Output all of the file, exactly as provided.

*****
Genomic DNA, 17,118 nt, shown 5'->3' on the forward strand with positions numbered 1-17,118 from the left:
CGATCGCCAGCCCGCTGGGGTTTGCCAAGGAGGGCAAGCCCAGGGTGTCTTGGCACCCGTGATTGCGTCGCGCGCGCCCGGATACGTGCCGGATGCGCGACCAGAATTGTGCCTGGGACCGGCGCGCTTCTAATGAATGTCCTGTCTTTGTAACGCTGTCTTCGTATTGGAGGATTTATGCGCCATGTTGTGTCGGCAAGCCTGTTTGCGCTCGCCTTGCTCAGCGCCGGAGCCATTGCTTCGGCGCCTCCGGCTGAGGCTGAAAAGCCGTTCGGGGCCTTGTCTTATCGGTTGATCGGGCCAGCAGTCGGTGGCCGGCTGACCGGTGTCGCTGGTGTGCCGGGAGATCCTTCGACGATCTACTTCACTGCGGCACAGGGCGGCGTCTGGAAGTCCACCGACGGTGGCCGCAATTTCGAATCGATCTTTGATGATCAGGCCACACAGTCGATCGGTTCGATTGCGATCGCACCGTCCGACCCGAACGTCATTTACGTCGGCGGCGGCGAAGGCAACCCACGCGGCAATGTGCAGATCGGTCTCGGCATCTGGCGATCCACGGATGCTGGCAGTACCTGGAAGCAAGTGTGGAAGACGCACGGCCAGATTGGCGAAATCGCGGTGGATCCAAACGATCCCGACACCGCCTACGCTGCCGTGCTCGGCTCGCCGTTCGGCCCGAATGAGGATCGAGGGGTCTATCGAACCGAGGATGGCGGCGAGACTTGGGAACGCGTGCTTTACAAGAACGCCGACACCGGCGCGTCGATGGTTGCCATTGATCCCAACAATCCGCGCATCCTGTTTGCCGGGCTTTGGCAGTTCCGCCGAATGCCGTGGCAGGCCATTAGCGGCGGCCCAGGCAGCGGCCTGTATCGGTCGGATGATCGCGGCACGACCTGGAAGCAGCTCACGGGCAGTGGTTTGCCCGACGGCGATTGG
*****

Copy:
Genomic DNA, 17,118 nt, shown 5'->3' on the forward strand with positions numbered 1-17,118 from the left:
CGATCGCCAGCCCGCTGGGGTTTGCCAAGGAGGGCAAGCCCAGGGTGTCTTGGCACCCGTGATTGCGTCGCGCGCGCCCGGATACGTGCCGGATGCGCGACCAGAATTGTGCCTGGGACCGGCGCGCTTCTAATGAATGTCCTGTCTTTGTAACGCTGTCTTCGTATTGGAGGATTTATGCGCCATGTTGTGTCGGCAAGCCTGTTTGCGCTCGCCTTGCTCAGCGCCGGAGCCATTGCTTCGGCGCCTCCGGCTGAGGCTGAAAAGCCGTTCGGGGCCTTGTCTTATCGGTTGATCGGGCCAGCAGTCGGTGGCCGGCTGACCGGTGTCGCTGGTGTGCCGGGAGATCCTTCGACGATCTACTTCACTGCGGCACAGGGCGGCGTCTGGAAGTCCACCGACGGTGGCCGCAATTTCGAATCGATCTTTGATGATCAGGCCACACAGTCGATCGGTTCGATTGCGATCGCACCGTCCGACCCGAACGTCATTTACGTCGGCGGCGGCGAAGGCAACCCACGCGGCAATGTGCAGATCGGTCTCGGCATCTGGCGATCCACGGATGCTGGCAGTACCTGGAAGCAAGTGTGGAAGACGCACGGCCAGATTGGCGAAATCGCGGTGGATCCAAACGATCCCGACACCGCCTACGCTGCCGTGCTCGGCTCGCCGTTCGGCCCGAATGAGGATCGAGGGGTCTATCGAACCGAGGATGGCGGCGAGACTTGGGAACGCGTGCTTTACAAGAACGCCGACACCGGCGCGTCGATGGTTGCCATTGATCCCAACAATCCGCGCATCCTGTTTGCCGGGCTTTGGCAGTTCCGCCGAATGCCGTGGCAGGCCATTAGCGGCGGCCCAGGCAGCGGCCTGTATCGGTCGGATGATCGCGGCACGACCTGGAAGCAGCTCACGGGCAGTGGTTTGCCCGACGGCGATTGG